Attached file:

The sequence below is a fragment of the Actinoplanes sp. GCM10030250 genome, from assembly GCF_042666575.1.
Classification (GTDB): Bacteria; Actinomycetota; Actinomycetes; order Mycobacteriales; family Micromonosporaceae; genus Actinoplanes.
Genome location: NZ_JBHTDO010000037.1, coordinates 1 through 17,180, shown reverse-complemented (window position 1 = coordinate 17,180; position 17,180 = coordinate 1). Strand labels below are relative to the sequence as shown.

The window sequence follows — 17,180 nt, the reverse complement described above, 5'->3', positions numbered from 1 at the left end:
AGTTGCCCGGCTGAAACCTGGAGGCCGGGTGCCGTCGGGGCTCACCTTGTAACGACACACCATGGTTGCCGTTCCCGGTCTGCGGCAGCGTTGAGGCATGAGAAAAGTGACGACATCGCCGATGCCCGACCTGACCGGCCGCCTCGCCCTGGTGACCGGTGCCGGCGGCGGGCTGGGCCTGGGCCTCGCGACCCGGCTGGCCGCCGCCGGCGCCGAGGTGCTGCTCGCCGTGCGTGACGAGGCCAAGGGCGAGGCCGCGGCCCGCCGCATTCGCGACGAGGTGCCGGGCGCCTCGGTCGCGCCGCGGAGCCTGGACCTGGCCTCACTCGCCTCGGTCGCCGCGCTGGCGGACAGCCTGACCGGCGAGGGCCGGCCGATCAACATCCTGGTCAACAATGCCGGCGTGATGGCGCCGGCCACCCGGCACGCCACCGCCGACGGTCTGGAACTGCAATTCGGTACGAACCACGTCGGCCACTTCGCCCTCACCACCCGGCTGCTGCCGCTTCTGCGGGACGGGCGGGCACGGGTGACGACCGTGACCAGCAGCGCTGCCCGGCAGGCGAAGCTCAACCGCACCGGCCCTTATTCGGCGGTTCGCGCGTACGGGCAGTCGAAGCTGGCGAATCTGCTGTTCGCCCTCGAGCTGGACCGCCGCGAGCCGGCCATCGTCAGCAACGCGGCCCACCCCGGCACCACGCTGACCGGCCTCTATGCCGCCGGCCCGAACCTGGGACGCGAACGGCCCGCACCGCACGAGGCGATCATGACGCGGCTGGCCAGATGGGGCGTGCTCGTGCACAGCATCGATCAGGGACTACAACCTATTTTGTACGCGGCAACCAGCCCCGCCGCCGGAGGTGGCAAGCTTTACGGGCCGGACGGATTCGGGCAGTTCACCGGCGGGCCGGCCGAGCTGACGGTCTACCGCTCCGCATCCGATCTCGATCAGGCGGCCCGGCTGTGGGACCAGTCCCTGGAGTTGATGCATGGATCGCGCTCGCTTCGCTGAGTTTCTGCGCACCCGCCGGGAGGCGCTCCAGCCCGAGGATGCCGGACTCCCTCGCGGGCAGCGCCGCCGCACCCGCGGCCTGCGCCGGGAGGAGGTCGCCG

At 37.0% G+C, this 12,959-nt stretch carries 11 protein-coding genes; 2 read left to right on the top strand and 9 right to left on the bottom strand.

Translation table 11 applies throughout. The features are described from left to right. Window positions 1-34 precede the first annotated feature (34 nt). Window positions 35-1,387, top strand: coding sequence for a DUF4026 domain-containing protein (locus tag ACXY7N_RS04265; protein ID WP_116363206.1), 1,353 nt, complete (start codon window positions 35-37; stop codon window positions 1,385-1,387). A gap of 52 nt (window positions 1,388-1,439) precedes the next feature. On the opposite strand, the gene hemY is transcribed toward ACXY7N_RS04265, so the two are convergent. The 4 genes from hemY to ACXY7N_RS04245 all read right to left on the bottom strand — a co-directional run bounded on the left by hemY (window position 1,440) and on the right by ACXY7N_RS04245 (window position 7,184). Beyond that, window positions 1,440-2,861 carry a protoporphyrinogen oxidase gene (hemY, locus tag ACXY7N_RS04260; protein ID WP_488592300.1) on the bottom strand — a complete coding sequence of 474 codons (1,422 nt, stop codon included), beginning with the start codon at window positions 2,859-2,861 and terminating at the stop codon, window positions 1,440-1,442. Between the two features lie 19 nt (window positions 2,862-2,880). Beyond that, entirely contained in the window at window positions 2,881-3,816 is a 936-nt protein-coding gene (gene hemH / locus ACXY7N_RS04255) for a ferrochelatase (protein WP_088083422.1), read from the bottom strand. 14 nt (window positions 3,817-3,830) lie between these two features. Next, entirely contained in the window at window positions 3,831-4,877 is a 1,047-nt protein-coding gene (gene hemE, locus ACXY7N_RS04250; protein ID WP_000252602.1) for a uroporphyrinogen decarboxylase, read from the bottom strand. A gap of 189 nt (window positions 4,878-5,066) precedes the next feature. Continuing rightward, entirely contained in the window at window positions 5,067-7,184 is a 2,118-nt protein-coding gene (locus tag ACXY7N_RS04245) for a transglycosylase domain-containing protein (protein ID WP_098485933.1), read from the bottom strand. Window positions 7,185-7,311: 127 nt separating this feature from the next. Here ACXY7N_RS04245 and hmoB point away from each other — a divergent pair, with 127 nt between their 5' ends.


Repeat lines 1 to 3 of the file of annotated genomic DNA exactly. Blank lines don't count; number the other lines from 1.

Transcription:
The sequence below is a fragment of the Actinoplanes sp. GCM10030250 genome, from assembly GCF_042666575.1.
Classification (GTDB): Bacteria; Actinomycetota; Actinomycetes; order Mycobacteriales; family Micromonosporaceae; genus Actinoplanes.
Genome location: NZ_JBHTDO010000037.1, coordinates 1 through 17,180, shown reverse-complemented (window position 1 = coordinate 17,180; position 17,180 = coordinate 1). Strand labels below are relative to the sequence as shown.